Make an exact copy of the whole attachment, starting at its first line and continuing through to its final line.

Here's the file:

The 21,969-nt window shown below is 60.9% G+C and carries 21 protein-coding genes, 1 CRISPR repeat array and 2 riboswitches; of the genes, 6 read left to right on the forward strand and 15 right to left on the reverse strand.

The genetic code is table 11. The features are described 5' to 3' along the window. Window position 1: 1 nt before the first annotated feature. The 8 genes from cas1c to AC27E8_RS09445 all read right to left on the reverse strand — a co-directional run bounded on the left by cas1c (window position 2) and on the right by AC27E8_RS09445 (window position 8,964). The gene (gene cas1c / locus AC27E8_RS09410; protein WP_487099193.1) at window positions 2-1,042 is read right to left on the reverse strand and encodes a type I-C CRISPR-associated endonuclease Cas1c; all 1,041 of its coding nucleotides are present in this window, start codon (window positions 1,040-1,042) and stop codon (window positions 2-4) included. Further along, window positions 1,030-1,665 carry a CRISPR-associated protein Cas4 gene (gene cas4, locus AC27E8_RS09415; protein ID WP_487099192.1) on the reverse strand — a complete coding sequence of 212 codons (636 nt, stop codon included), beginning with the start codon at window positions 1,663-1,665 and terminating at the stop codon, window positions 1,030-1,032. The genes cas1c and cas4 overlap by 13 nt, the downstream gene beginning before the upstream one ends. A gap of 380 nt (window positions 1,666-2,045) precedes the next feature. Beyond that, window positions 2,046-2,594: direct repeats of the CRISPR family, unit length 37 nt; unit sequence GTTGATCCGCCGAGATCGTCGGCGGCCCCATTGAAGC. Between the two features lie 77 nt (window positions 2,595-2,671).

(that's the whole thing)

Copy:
The 21,969-nt window shown below is 60.9% G+C and carries 21 protein-coding genes, 1 CRISPR repeat array and 2 riboswitches; of the genes, 6 read left to right on the forward strand and 15 right to left on the reverse strand.

The genetic code is table 11. The features are described 5' to 3' along the window. Window position 1: 1 nt before the first annotated feature. The 8 genes from cas1c to AC27E8_RS09445 all read right to left on the reverse strand — a co-directional run bounded on the left by cas1c (window position 2) and on the right by AC27E8_RS09445 (window position 8,964). The gene (gene cas1c / locus AC27E8_RS09410; protein WP_487099193.1) at window positions 2-1,042 is read right to left on the reverse strand and encodes a type I-C CRISPR-associated endonuclease Cas1c; all 1,041 of its coding nucleotides are present in this window, start codon (window positions 1,040-1,042) and stop codon (window positions 2-4) included. Further along, window positions 1,030-1,665 carry a CRISPR-associated protein Cas4 gene (gene cas4, locus AC27E8_RS09415; protein ID WP_487099192.1) on the reverse strand — a complete coding sequence of 212 codons (636 nt, stop codon included), beginning with the start codon at window positions 1,663-1,665 and terminating at the stop codon, window positions 1,030-1,032. The genes cas1c and cas4 overlap by 13 nt, the downstream gene beginning before the upstream one ends. A gap of 380 nt (window positions 1,666-2,045) precedes the next feature. Beyond that, window positions 2,046-2,594: direct repeats of the CRISPR family, unit length 37 nt; unit sequence GTTGATCCGCCGAGATCGTCGGCGGCCCCATTGAAGC. Between the two features lie 77 nt (window positions 2,595-2,671).